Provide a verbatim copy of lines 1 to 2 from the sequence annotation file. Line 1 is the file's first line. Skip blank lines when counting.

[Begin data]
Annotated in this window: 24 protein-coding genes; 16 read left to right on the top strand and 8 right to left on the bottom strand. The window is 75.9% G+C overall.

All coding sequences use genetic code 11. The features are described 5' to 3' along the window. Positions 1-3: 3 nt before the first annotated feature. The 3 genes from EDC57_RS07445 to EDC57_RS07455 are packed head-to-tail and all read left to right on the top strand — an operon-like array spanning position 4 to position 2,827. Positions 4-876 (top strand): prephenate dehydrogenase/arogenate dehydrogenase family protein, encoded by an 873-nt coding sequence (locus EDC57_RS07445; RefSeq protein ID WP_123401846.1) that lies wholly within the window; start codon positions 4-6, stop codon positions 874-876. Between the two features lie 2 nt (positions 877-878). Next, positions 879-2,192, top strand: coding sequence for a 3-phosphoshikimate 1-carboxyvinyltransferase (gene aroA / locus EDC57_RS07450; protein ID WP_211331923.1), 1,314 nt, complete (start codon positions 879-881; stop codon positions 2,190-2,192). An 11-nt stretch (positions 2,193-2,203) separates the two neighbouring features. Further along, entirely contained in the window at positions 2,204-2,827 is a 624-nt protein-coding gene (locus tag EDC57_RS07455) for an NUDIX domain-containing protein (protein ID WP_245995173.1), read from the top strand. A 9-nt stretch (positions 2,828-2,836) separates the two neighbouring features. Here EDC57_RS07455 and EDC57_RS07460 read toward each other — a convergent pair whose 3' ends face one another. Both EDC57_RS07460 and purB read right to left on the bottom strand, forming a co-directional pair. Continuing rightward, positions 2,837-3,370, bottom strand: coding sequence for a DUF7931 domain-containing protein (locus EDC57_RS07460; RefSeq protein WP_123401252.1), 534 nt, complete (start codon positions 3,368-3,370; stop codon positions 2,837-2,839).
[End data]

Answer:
Annotated in this window: 24 protein-coding genes; 16 read left to right on the top strand and 8 right to left on the bottom strand. The window is 75.9% G+C overall.

All coding sequences use genetic code 11. The features are described 5' to 3' along the window. Positions 1-3: 3 nt before the first annotated feature. The 3 genes from EDC57_RS07445 to EDC57_RS07455 are packed head-to-tail and all read left to right on the top strand — an operon-like array spanning position 4 to position 2,827. Positions 4-876 (top strand): prephenate dehydrogenase/arogenate dehydrogenase family protein, encoded by an 873-nt coding sequence (locus EDC57_RS07445; RefSeq protein ID WP_123401846.1) that lies wholly within the window; start codon positions 4-6, stop codon positions 874-876. Between the two features lie 2 nt (positions 877-878). Next, positions 879-2,192, top strand: coding sequence for a 3-phosphoshikimate 1-carboxyvinyltransferase (gene aroA / locus EDC57_RS07450; protein ID WP_211331923.1), 1,314 nt, complete (start codon positions 879-881; stop codon positions 2,190-2,192). An 11-nt stretch (positions 2,193-2,203) separates the two neighbouring features. Further along, entirely contained in the window at positions 2,204-2,827 is a 624-nt protein-coding gene (locus tag EDC57_RS07455) for an NUDIX domain-containing protein (protein ID WP_245995173.1), read from the top strand. A 9-nt stretch (positions 2,828-2,836) separates the two neighbouring features. Here EDC57_RS07455 and EDC57_RS07460 read toward each other — a convergent pair whose 3' ends face one another. Both EDC57_RS07460 and purB read right to left on the bottom strand, forming a co-directional pair. Continuing rightward, positions 2,837-3,370, bottom strand: coding sequence for a DUF7931 domain-containing protein (locus EDC57_RS07460; RefSeq protein WP_123401252.1), 534 nt, complete (start codon positions 3,368-3,370; stop codon positions 2,837-2,839).